Chinese Poems and Calligraphy

Mitsui Shinna 三井親和 Japanese

Not on view

Mitsui Shinna—a celebrated late-eighteenth century Japanese calligrapher and master of seal-carving (tenkoku)—brushed this dynamic array of Chinese characters in various scripts on individual sheets that were then pasted across the expanse of a six-panel folding screen. Most arresting are the pairs of oversized characters in archaic seal script (tensho) on the right, in standard script (kaisho) in the middle, and in a variant form of seal script rendered in a mottled form, as if characters from an ink rubbing, on the left. Each pair of large characters comprises the beginning of a couplet of Chinese Tang-dynasty verse. The remaining eight characters of each couplet are inscribed in expert cursive script (sōsho) on the adjacent panel. The first couplet is from a poem by Du Fu (712–770); the second and third couplets are from poems by Li Bai (701–762). Both poets have been highly esteemed in Japan from the Heian period (794–1185) through early-modern times.

For this screen, the calligrapher selected phrases that would combine to help create an imaginary outdoor setting for a gathering of friends. The couplet by Du Fu on the first two panels (on the right) reads:

竹深留客處 荷淨納涼時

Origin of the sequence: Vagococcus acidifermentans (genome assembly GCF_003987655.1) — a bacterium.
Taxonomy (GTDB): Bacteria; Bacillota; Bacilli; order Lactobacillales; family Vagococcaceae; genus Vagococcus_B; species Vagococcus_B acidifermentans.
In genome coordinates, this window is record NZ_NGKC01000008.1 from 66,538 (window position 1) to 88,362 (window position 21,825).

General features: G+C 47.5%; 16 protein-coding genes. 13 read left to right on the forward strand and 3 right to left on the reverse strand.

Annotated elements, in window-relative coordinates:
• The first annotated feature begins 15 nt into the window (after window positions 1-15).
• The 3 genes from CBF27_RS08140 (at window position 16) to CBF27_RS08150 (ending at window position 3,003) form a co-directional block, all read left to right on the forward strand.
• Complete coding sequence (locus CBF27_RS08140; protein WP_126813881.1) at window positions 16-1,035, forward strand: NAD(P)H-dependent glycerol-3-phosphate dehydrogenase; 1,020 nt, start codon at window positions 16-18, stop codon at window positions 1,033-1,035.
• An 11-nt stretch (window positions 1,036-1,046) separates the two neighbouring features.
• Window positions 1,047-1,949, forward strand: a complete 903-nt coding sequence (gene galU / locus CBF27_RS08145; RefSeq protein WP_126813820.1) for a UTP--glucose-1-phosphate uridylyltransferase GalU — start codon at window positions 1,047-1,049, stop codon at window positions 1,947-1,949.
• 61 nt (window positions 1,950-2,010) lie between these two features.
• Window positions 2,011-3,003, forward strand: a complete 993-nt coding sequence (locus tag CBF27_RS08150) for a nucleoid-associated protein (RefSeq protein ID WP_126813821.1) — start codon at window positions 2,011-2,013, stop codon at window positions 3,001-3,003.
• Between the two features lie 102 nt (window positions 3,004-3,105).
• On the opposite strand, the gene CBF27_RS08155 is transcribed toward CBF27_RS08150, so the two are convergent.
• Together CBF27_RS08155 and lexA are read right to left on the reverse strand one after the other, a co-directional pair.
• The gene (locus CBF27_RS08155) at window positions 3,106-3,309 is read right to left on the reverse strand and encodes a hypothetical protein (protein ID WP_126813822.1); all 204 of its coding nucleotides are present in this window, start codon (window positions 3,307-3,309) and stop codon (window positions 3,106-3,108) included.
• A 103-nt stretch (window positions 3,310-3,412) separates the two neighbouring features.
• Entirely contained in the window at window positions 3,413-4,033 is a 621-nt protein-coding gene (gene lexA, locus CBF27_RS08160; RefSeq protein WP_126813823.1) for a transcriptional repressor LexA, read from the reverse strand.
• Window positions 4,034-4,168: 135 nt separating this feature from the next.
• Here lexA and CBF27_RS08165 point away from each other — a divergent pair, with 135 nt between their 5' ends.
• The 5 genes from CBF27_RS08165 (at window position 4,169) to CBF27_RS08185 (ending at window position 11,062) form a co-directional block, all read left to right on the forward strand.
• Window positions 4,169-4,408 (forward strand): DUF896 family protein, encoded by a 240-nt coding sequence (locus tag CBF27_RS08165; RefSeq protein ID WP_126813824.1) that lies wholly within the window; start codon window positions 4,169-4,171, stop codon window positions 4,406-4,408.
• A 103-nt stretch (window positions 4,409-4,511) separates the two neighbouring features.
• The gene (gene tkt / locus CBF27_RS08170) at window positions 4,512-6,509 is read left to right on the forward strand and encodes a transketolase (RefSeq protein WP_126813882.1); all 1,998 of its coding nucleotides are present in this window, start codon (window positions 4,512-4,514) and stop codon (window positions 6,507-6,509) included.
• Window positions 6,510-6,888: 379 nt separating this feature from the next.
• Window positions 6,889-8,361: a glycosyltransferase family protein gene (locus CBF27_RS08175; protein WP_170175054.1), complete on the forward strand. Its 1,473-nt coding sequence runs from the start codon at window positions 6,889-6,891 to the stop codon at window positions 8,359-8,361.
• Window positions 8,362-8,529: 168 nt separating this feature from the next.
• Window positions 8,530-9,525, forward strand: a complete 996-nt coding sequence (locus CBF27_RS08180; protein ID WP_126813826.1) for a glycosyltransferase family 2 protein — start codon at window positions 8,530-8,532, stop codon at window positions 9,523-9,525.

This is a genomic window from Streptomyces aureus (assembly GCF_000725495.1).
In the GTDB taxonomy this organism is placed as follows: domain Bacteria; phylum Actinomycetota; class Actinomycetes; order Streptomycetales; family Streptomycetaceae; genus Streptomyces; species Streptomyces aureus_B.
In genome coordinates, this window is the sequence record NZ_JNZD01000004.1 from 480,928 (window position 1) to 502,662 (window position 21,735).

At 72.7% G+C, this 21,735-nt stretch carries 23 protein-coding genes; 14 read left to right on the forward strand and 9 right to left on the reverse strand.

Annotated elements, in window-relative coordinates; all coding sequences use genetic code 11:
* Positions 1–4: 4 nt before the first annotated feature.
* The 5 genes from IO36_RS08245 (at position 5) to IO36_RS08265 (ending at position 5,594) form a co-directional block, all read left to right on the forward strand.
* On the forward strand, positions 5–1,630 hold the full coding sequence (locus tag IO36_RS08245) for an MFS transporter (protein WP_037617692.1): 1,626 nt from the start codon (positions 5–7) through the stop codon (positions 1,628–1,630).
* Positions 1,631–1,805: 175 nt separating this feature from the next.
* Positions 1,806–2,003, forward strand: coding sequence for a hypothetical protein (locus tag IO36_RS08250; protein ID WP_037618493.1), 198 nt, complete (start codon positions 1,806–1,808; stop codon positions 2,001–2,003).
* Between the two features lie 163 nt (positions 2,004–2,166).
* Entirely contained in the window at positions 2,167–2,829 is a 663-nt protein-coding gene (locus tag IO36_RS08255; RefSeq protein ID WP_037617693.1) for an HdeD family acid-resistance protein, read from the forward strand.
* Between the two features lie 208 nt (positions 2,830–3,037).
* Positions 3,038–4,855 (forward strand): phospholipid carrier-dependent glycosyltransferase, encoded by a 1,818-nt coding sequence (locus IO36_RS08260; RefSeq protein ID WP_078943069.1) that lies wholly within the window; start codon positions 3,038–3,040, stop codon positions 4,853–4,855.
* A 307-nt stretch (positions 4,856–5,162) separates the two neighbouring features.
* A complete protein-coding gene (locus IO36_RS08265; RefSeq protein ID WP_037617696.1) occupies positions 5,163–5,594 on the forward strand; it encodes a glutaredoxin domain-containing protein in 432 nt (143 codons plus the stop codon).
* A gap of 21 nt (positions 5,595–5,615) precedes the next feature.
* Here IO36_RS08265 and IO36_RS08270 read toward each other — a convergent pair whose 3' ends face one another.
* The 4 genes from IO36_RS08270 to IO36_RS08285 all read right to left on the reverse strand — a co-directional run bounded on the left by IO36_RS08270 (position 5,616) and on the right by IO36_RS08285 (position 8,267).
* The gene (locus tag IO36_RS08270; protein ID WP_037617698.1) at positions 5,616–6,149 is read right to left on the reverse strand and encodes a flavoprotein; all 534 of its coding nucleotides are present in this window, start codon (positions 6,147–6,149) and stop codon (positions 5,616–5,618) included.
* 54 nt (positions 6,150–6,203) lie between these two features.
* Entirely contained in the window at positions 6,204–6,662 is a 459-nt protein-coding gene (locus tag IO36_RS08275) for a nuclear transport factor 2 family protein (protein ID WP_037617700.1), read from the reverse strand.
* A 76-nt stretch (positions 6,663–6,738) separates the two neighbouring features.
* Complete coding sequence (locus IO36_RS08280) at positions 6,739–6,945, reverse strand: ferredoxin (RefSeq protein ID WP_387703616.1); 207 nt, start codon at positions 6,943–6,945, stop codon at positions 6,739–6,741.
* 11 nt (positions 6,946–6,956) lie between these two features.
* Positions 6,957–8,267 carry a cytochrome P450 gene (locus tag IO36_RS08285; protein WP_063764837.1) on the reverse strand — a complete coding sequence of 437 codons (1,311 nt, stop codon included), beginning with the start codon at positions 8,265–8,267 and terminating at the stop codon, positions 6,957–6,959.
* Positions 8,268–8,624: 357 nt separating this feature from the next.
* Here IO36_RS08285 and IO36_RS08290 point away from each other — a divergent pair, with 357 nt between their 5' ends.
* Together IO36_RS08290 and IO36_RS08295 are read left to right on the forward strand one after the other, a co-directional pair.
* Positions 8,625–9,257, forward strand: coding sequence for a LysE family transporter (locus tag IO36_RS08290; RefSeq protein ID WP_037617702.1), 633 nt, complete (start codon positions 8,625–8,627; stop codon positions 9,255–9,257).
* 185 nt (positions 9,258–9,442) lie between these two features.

Deep in the bamboo grove,
is the place for guests to tarry.
When the pure lotus blossoms appear,
is the time to enjoy the coolness.

The next couplet, occupying the middle two panels, is by Li Bai—from a poem praising a Buddhist temple garden, which thus continues with the metaphors of an idealized garden setting where literati gather. With the first two characters rendered in oversize standard script, the inscription reads:

樓臺成海氣 草木發天香

Towers and terraces
arise like mirages on the seas.
Grasses and trees
emit a heavenly fragrance.

On the final pair of panels is another couplet by Li Bai, a passage from a set of twelve poems honoring Li Bai’s close friend Yuan Danqiu元丹邱, a Daoist recluse. Again, the first two characters are inscribed in seal script, but this time in manner appearing weathered or rubbed:

松風清瑤瑟 溪月湛芳樽

Pine trees rustling in the wind
pure as sounds of a jade zither.
Moonlight on the mountain stream
illumines the goblets of wine.

(Translations by John T. Carpenter)

Chinese Poems and Calligraphy, Mitsui Shinna 三井親和 (Japanese, 1700–1782), Six-panel folding screen; ink on paper, Japan

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